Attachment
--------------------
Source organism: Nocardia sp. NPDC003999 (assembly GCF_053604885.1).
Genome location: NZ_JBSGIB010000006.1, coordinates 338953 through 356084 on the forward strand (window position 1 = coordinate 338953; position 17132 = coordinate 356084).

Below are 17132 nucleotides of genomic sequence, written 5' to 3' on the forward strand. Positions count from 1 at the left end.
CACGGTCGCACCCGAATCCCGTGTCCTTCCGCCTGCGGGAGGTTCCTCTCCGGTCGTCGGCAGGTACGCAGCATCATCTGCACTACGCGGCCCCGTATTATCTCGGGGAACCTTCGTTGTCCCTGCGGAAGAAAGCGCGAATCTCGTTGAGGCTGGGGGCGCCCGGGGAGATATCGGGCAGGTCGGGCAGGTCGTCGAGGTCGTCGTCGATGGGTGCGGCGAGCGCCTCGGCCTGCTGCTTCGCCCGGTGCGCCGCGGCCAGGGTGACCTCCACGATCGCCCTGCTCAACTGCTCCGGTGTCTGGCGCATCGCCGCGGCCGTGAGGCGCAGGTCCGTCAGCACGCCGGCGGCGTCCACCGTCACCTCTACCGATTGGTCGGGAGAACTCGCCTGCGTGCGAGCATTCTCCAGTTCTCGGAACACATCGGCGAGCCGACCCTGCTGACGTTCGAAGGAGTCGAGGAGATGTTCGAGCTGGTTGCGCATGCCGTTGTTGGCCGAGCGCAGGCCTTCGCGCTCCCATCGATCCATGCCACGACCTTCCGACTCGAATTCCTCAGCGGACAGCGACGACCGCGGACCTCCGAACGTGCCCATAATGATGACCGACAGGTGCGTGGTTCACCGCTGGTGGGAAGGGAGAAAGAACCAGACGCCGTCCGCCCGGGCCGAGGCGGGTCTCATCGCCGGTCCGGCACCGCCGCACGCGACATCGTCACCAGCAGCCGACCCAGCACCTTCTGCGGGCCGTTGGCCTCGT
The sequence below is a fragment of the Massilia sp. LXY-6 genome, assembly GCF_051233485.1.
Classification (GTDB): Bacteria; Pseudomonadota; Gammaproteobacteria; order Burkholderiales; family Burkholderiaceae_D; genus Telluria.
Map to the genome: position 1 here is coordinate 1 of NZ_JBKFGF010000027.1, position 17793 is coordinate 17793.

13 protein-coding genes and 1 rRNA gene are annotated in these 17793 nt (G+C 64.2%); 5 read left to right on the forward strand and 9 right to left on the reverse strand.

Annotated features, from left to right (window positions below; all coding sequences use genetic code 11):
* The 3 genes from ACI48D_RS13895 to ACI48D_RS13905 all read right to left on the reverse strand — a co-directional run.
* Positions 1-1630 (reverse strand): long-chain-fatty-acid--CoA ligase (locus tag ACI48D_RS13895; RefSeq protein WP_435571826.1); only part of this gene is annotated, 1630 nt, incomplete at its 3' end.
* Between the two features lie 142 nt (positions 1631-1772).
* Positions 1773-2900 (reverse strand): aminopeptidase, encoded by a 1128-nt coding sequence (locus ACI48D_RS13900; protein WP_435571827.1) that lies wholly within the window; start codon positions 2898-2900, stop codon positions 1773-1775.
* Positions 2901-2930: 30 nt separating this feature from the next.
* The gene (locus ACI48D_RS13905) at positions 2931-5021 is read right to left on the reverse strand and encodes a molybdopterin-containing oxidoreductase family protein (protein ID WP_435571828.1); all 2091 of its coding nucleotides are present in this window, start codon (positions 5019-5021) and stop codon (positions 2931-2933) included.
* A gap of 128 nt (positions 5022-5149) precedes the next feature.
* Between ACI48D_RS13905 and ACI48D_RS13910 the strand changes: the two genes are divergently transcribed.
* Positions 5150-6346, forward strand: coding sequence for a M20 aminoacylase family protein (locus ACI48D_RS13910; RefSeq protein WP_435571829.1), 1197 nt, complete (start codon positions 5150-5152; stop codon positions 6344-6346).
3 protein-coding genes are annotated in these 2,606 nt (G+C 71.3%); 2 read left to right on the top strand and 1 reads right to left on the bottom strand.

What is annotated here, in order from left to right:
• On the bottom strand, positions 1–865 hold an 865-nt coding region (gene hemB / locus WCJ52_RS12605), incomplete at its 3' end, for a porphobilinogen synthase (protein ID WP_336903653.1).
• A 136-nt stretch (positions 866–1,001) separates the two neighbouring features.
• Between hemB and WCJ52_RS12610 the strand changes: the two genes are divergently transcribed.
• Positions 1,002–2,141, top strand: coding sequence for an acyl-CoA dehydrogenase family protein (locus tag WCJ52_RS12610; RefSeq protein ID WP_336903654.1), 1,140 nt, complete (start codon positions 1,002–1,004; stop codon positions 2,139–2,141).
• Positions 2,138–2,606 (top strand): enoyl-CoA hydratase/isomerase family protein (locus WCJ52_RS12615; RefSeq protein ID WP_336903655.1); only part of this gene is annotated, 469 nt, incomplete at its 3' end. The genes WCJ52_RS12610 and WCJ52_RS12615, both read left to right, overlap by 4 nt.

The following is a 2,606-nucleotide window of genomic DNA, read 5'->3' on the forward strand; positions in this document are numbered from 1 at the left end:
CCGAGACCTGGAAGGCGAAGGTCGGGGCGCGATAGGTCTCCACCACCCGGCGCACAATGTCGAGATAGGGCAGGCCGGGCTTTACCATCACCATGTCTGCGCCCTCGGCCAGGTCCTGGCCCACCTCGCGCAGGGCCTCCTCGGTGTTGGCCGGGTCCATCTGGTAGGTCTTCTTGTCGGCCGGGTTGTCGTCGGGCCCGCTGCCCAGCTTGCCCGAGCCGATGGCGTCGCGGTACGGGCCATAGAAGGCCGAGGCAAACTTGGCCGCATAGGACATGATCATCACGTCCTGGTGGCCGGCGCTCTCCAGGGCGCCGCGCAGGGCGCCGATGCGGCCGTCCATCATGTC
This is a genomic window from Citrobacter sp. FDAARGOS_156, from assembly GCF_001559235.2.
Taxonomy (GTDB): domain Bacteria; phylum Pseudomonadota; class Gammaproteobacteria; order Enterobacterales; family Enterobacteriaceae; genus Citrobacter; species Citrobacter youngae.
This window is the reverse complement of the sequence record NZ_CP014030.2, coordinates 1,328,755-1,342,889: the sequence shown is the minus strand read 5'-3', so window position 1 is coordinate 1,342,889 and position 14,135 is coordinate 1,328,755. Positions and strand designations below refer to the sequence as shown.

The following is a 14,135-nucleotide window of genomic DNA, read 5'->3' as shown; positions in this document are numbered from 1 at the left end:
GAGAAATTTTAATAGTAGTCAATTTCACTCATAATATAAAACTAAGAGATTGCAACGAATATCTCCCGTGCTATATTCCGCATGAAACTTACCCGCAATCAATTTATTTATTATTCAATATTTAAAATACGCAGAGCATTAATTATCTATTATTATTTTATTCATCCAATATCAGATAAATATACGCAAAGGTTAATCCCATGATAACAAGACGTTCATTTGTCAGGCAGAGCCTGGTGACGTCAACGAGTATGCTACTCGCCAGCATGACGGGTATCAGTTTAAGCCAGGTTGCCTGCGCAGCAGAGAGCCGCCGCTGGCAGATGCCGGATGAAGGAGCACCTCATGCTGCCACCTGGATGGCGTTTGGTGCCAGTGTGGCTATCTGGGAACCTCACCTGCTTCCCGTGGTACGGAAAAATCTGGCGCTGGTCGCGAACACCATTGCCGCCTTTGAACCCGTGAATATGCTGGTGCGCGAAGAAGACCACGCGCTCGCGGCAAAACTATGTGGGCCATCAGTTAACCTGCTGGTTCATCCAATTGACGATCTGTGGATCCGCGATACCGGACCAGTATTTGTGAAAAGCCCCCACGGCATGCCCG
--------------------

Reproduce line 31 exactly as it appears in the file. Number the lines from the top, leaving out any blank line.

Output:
The following is a 14,135-nucleotide window of genomic DNA, read 5'->3' as shown; positions in this document are numbered from 1 at the left end: